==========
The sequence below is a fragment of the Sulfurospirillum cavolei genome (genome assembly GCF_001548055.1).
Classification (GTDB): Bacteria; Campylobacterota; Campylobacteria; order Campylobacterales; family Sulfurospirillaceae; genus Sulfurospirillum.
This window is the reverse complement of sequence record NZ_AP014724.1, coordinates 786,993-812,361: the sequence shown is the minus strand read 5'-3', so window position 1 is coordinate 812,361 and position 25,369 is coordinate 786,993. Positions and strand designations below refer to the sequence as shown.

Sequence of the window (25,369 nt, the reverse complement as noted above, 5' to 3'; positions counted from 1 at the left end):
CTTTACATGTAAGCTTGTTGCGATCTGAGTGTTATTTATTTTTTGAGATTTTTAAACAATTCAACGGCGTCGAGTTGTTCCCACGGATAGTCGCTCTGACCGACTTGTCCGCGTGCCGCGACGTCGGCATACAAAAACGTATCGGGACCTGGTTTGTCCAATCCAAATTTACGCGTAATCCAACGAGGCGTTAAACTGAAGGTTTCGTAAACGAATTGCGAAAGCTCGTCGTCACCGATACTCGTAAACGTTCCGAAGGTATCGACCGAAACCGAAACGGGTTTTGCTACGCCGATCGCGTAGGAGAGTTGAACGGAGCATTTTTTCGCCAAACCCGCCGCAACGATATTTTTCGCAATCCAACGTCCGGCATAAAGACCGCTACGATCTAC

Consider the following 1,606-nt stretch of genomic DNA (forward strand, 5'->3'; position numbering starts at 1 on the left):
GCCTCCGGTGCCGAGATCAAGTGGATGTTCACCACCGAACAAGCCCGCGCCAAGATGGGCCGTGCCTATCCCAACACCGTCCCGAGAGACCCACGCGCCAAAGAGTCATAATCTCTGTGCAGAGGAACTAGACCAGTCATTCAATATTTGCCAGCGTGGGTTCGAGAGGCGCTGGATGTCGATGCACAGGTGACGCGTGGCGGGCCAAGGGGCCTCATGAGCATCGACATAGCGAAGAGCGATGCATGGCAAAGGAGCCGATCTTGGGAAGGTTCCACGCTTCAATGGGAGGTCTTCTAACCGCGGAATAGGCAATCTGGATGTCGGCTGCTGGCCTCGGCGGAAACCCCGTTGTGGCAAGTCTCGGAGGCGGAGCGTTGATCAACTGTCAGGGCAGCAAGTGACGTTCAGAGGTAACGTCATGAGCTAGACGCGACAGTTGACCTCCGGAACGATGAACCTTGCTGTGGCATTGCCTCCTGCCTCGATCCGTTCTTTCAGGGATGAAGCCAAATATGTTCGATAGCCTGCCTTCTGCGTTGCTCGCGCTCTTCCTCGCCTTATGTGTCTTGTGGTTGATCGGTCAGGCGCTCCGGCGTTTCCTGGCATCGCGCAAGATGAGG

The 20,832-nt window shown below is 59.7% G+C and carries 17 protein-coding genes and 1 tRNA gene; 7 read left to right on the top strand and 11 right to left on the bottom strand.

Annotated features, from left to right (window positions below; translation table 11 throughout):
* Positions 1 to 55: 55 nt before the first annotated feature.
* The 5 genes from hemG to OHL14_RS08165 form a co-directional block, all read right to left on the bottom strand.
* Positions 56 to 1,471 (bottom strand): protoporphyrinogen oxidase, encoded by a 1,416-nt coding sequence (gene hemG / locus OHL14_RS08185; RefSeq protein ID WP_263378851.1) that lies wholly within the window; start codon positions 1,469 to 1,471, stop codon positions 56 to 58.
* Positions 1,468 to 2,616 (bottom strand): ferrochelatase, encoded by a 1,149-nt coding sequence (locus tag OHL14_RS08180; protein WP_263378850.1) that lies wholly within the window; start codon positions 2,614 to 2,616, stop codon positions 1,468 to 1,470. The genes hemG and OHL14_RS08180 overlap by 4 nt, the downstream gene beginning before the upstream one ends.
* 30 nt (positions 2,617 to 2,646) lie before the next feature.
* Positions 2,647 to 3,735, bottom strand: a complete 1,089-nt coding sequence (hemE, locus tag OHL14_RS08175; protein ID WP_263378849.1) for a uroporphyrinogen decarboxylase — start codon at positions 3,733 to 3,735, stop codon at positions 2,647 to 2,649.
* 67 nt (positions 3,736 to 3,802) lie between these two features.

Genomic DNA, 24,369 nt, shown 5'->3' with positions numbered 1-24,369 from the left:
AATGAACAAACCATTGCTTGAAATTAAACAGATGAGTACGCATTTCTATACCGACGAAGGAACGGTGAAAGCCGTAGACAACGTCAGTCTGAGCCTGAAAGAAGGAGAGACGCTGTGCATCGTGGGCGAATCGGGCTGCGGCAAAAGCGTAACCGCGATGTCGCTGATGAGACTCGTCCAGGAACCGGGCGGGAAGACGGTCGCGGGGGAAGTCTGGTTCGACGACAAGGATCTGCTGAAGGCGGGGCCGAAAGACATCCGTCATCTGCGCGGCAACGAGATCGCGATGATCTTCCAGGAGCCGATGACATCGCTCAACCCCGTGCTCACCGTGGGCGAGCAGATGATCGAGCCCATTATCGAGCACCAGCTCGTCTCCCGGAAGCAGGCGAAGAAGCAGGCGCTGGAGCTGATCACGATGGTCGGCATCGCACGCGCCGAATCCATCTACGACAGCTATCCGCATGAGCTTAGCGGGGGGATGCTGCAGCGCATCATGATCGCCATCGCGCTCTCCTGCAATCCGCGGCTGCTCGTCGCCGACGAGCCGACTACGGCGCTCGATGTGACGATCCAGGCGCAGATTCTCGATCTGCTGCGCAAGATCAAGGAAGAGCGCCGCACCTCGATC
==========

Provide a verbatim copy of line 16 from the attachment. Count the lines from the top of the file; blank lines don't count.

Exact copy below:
* 67 nt (positions 3,736 to 3,802) lie between these two features.